Best Commentaries: The best deal on the best commentaries: 50% off in July. Save now or 888-568-3589.

Conference Recap: (De)Constructing Masculinity at King’s College London

Words by Grace Emmett; photos by Tavis Bohlinger

(De)Constructing Masculinity, a conference exploring ancient constructions of masculinity through interdisciplinary conversations between the disciplines of Classics and Theology, took place at King’s College London at the beginning of November. In conjunction with my co-organiser, Hannah Burke-Tomlinson, it was an enormous privilege to welcome students and scholars from across the UK and further afield to join us for this unique conference.

This was the first time this conference took place and we hope to organise a similar event next year. We were grateful to receive funding from the London Arts & Humanities Partnership (LAHP) and Logos, which made the event possible.

A participant takes notes during one of the many engaging papers.

Initially intended as a conference for postgraduate students, interest in the topic was such that we opened it up more widely and were pleased that the final programme consisted of a fairly even mixture of PhD students, early career researchers, and established academics. In addition to the interdisciplinary nature of the conference, it was encouraging to see that it also became a place for individuals at different stages of their career to meet and share ideas.

Andrew Blunt presents a paper on “The Christological Transposition of Greco-Roman Masculinity: Strategies of Masculinisation in the Face of Suffering in 1 Peter.”

Day one featured thirteen short papers presented on topics ranging from gender-ambiguity in Sappho’s poetic fragments through to problematic sexual violence in the Babylonian Talmud. Panels were grouped around various themes to find common ground between the different disciples represented, including the perception of the male body, negotiated masculine identities, ambiguous gender performance, and the presentation of threats to masculinity by women.

Dr. Elina Pyy (University of Helsinki) is introduced before her paper on “Heroic Vulnerability in Flavian War Epic.”

Day two offered twelve short paper presentations, taking in texts such as the Homeric epics, 1 Peter, and Philonic literature. This was followed by the keynote address, given by Helen King, who is Professor Emerita of Classical Studies at The Open University. She gave an inspiring presentation that neatly wove the two major disciplines represented at the conference together, rounding off the two days’ worth of papers in a suitably interdisciplinary fashion.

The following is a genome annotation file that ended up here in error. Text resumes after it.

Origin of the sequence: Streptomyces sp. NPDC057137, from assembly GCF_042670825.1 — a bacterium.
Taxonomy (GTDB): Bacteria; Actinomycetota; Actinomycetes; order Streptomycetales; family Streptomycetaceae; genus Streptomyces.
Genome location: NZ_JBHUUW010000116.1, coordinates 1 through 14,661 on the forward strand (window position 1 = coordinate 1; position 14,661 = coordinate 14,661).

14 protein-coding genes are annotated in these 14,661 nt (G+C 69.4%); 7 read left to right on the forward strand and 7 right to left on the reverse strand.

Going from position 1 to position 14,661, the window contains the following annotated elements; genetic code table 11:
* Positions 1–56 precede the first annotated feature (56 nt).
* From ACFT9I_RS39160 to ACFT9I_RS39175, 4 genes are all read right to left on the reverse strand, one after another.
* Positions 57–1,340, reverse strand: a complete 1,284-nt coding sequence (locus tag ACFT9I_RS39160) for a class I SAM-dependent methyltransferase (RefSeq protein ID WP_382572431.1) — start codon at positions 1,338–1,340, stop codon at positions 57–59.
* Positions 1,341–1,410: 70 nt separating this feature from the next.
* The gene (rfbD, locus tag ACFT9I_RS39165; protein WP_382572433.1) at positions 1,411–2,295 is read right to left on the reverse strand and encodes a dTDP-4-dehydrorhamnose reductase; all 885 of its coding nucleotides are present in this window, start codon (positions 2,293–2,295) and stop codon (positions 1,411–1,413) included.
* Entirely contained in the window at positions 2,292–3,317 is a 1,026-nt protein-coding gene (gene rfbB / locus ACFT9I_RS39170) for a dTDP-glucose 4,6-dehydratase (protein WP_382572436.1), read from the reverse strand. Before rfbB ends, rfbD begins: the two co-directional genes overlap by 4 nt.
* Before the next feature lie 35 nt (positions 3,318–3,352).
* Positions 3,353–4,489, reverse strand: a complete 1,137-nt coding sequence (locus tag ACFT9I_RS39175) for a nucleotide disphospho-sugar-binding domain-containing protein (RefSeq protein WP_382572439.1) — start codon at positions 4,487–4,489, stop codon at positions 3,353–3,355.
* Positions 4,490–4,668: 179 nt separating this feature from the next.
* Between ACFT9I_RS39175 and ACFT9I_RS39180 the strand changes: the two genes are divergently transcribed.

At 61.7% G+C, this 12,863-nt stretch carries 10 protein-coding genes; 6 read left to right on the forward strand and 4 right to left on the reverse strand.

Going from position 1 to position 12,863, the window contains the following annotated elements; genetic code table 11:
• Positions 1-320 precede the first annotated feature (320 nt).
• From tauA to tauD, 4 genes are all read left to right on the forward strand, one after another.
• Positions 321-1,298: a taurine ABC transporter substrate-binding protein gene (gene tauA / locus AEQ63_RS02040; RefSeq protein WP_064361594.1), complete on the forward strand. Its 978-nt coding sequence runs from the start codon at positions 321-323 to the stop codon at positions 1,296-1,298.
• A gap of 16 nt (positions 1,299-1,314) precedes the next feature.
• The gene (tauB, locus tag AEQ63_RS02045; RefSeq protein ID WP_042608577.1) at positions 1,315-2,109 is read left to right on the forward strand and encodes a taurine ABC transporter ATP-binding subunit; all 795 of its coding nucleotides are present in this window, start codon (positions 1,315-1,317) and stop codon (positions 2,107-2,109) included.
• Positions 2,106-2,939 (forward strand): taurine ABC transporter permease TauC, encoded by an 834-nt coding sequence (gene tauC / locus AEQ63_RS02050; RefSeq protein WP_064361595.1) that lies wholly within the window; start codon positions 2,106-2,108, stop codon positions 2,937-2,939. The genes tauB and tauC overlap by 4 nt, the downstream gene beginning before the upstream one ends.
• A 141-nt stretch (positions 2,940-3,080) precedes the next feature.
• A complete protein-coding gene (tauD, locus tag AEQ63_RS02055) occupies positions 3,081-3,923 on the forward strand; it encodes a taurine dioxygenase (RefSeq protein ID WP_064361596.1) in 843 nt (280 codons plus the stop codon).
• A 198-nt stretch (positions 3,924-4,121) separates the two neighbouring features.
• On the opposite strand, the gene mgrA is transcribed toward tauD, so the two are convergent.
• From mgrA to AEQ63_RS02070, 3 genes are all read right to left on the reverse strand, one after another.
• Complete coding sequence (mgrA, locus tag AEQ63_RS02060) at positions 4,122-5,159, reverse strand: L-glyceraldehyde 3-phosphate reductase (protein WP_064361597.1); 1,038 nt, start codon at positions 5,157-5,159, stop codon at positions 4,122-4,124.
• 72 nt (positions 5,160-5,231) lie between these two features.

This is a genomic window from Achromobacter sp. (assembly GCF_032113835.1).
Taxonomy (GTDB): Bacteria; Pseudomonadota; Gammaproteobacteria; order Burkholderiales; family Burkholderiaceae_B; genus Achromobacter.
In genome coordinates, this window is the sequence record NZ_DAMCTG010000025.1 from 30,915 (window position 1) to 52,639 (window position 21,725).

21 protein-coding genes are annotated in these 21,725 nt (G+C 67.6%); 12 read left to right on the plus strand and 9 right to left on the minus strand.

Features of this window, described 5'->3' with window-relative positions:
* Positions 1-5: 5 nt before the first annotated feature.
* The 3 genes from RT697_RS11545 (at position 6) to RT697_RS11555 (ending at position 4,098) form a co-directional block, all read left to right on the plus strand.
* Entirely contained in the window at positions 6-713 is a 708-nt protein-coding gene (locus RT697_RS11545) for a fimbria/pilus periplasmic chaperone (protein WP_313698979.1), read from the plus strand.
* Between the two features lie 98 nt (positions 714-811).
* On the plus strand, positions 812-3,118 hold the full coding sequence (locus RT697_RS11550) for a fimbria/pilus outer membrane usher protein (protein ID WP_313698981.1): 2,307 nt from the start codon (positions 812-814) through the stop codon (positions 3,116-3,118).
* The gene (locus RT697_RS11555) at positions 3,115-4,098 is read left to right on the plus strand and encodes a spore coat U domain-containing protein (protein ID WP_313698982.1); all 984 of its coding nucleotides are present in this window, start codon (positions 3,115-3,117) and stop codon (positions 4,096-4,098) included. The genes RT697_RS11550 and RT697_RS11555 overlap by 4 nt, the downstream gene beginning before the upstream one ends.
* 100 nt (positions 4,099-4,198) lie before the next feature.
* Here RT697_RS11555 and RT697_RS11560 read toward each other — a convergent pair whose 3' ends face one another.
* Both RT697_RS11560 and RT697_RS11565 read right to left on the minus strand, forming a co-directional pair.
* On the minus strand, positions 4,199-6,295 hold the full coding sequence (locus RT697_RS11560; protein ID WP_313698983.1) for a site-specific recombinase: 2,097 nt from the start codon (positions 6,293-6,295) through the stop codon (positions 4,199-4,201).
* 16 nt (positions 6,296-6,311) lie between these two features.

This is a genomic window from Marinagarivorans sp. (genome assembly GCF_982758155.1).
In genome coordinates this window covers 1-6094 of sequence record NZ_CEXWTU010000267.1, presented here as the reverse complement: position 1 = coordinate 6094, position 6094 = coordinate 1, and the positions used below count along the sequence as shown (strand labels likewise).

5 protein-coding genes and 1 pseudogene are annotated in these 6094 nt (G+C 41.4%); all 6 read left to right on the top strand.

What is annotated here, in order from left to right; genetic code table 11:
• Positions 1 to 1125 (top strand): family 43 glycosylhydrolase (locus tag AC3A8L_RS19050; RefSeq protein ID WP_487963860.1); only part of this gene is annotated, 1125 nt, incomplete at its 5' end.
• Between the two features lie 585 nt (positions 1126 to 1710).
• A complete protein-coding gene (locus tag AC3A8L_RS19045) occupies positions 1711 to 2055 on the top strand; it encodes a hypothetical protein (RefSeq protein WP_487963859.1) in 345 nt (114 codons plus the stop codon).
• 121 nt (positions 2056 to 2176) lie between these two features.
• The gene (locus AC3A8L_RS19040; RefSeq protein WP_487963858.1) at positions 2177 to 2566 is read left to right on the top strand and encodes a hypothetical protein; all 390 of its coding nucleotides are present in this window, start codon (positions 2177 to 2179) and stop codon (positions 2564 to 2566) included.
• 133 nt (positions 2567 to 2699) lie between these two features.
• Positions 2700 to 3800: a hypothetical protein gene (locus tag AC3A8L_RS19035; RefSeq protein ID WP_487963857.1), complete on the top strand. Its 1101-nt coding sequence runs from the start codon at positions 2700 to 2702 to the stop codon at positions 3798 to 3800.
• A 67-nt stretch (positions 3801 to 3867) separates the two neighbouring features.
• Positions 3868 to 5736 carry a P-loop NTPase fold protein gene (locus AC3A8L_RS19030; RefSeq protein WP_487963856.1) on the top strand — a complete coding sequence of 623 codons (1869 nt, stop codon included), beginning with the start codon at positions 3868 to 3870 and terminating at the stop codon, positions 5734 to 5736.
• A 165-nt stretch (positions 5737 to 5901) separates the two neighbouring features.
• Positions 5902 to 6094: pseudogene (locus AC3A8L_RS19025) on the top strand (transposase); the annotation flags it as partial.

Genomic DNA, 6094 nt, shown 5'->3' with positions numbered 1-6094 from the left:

Professor Emerita Helen King (The Open University) delivers the keynote address, “‘We Won’t Play Culture to Your Nature’: Turning the Tables on Gender.”

The conference was followed by a wine reception, which provided an opportunity to unwind after a busy schedule, and about a third of the attendees then proceeded to the local Bill’s restaurant on Kingsway for dinner. This additional social time created space for people to relax and have more informal conversations, hopefully establishing networks that will be beneficial in the months and years to come.

Attendees mingle at the wine reception closing out the conference.
Elaine Sanderson (University of Liverpool) presents a paper on “Hypermasculinity and Paradox in Seneca’s Thyestes.”

As PhD students organising our first event, this felt like a big undertaking in the midst of our doctoral studies. However, we were delighted by the interest it garnered and, despite the stress that inevitably comes with conference organising, we felt the event went well and were touched to receive lots of positive feedback, confirming that it had been well received by those attending. If you wish to see the entire conference program, you can access it here.

We intend to publish a volume inspired by the conference, featuring some of the papers presented alongside contributions from those who could not be there; for updates on our publishing plans, follow us on Twitter (@masculinityconf) or check our website ( for the latest information.

If you are interested in contributing to a published volume on the topic of masculinity in the ancient world, please send us an email ( and we will send you further details.

Here are some more photos from the conference:

Grace Emmett (King’s College London), one of the organizers, introduces Helen King prior to her keynote address.
Dr John Moxon (University of Roehampton) in discussion with another presenter. John gave a paper on Day One entitled, “‘Jewish Women as Killers and Bearers of Martyrs: A Discourse of Female Courage in the Hellenistic and Roman Periods.”
Katharine Mawford (University of Manchester) answers questions after her presentation, ”’πρόσθεν οὐκ ἀνὴρ ὅδ ̓ ἦν;’ Ajax’s Madness and Excessive Masculinity,” while Professor Joan Taylor (King’s College London) moderates.
Nathan Shedd (St Mary’s University, Twickenham) engages a colleague at the wine reception. He chaired a session on “Negotiating Masculine Identites” on Day One.
Joan Taylor and another attendee enjoying the wine reception.
The beautiful chapel at King’s College London.
Helen King answers questions after her keynote address.
Written by
Guest Author

This post was written by a Logos guest author. Logos Bible Software helps pastors, scholars, and other Christians get more out of their Bible study.

View all articles

Your email address has been added

Written by Guest Author